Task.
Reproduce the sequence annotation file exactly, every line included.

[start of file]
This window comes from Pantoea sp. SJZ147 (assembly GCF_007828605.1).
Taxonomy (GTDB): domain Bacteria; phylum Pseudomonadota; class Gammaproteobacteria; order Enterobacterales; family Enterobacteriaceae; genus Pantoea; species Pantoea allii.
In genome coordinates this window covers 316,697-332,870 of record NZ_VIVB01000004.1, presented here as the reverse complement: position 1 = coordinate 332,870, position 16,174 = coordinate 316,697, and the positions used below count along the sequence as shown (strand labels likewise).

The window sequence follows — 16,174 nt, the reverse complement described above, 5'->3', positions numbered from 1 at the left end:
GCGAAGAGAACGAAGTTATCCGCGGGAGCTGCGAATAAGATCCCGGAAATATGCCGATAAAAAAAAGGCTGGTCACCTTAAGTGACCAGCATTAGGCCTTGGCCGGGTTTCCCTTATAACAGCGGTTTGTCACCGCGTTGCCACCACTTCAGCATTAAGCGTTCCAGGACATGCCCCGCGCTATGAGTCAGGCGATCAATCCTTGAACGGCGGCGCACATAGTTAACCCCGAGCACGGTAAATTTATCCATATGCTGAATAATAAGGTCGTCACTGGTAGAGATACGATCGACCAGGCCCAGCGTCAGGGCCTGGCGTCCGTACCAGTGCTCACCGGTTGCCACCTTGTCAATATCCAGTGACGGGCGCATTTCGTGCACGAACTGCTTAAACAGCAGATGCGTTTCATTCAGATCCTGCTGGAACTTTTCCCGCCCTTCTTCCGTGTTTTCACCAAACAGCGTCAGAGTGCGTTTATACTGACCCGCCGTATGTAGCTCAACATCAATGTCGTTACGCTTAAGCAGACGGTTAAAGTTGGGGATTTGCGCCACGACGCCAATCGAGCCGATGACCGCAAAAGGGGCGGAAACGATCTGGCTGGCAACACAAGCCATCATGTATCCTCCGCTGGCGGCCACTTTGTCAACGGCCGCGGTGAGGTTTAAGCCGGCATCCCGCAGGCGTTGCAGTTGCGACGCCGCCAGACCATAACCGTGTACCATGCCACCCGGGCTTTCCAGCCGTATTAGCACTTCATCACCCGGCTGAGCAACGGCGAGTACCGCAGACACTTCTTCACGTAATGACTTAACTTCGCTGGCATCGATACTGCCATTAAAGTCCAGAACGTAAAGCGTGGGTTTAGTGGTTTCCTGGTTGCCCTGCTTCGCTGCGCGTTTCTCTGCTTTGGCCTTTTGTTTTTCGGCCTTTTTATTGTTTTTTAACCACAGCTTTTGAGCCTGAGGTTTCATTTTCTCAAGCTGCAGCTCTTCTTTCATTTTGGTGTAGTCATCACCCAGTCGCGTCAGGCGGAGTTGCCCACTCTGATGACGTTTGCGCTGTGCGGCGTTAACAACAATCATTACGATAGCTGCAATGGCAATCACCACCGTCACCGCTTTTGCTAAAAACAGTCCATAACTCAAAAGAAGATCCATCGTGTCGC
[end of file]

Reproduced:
This window comes from Pantoea sp. SJZ147 (assembly GCF_007828605.1).
Taxonomy (GTDB): domain Bacteria; phylum Pseudomonadota; class Gammaproteobacteria; order Enterobacterales; family Enterobacteriaceae; genus Pantoea; species Pantoea allii.
In genome coordinates this window covers 316,697-332,870 of record NZ_VIVB01000004.1, presented here as the reverse complement: position 1 = coordinate 332,870, position 16,174 = coordinate 316,697, and the positions used below count along the sequence as shown (strand labels likewise).

The window sequence follows — 16,174 nt, the reverse complement described above, 5'->3', positions numbered from 1 at the left end:
GCGAAGAGAACGAAGTTATCCGCGGGAGCTGCGAATAAGATCCCGGAAATATGCCGATAAAAAAAAGGCTGGTCACCTTAAGTGACCAGCATTAGGCCTTGGCCGGGTTTCCCTTATAACAGCGGTTTGTCACCGCGTTGCCACCACTTCAGCATTAAGCGTTCCAGGACATGCCCCGCGCTATGAGTCAGGCGATCAATCCTTGAACGGCGGCGCACATAGTTAACCCCGAGCACGGTAAATTTATCCATATGCTGAATAATAAGGTCGTCACTGGTAGAGATACGATCGACCAGGCCCAGCGTCAGGGCCTGGCGTCCGTACCAGTGCTCACCGGTTGCCACCTTGTCAATATCCAGTGACGGGCGCATTTCGTGCACGAACTGCTTAAACAGCAGATGCGTTTCATTCAGATCCTGCTGGAACTTTTCCCGCCCTTCTTCCGTGTTTTCACCAAACAGCGTCAGAGTGCGTTTATACTGACCCGCCGTATGTAGCTCAACATCAATGTCGTTACGCTTAAGCAGACGGTTAAAGTTGGGGATTTGCGCCACGACGCCAATCGAGCCGATGACCGCAAAAGGGGCGGAAACGATCTGGCTGGCAACACAAGCCATCATGTATCCTCCGCTGGCGGCCACTTTGTCAACGGCCGCGGTGAGGTTTAAGCCGGCATCCCGCAGGCGTTGCAGTTGCGACGCCGCCAGACCATAACCGTGTACCATGCCACCCGGGCTTTCCAGCCGTATTAGCACTTCATCACCCGGCTGAGCAACGGCGAGTACCGCAGACACTTCTTCACGTAATGACTTAACTTCGCTGGCATCGATACTGCCATTAAAGTCCAGAACGTAAAGCGTGGGTTTAGTGGTTTCCTGGTTGCCCTGCTTCGCTGCGCGTTTCTCTGCTTTGGCCTTTTGTTTTTCGGCCTTTTTATTGTTTTTTAACCACAGCTTTTGAGCCTGAGGTTTCATTTTCTCAAGCTGCAGCTCTTCTTTCATTTTGGTGTAGTCATCACCCAGTCGCGTCAGGCGGAGTTGCCCACTCTGATGACGTTTGCGCTGTGCGGCGTTAACAACAATCATTACGATAGCTGCAATGGCAATCACCACCGTCACCGCTTTTGCTAAAAACAGTCCATAACTCAAAAGAAGATCCATCGTGTCGC